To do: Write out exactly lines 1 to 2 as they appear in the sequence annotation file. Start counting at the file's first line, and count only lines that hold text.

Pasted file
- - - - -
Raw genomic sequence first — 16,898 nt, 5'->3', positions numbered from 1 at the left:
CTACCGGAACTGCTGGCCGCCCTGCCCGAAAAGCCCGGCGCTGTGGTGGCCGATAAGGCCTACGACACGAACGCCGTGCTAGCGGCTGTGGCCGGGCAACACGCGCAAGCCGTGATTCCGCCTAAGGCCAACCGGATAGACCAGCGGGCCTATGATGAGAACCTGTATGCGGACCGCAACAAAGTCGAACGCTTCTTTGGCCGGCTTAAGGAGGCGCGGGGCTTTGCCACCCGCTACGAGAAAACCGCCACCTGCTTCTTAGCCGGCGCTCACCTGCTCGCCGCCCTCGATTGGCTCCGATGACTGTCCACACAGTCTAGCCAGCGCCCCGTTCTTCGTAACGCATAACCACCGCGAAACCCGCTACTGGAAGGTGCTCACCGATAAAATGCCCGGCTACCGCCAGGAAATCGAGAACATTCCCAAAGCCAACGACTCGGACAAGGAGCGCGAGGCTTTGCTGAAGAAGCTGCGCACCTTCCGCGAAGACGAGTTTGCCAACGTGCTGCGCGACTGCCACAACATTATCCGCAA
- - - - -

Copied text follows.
Raw genomic sequence first — 16,898 nt, 5'->3', positions numbered from 1 at the left:
CTACCGGAACTGCTGGCCGCCCTGCCCGAAAAGCCCGGCGCTGTGGTGGCCGATAAGGCCTACGACACGAACGCCGTGCTAGCGGCTGTGGCCGGGCAACACGCGCAAGCCGTGATTCCGCCTAAGGCCAACCGGATAGACCAGCGGGCCTATGATGAGAACCTGTATGCGGACCGCAACAAAGTCGAACGCTTCTTTGGCCGGCTTAAGGAGGCGCGGGGCTTTGCCACCCGCTACGAGAAAACCGCCACCTGCTTCTTAGCCGGCGCTCACCTGCTCGCCGCCCTCGATTGGCTCCGATGACTGTCCACACAGTCTAGCCAGCGCCCCGTTCTTCGTAACGCATAACCACCGCGAAACCCGCTACTGGAAGGTGCTCACCGATAAAATGCCCGGCTACCGCCAGGAAATCGAGAACATTCCCAAAGCCAACGACTCGGACAAGGAGCGCGAGGCTTTGCTGAAGAAGCTGCGCACCTTCCGCGAAGACGAGTTTGCCAACGTGCTGCGCGACTGCCACAACATTATCCGCAA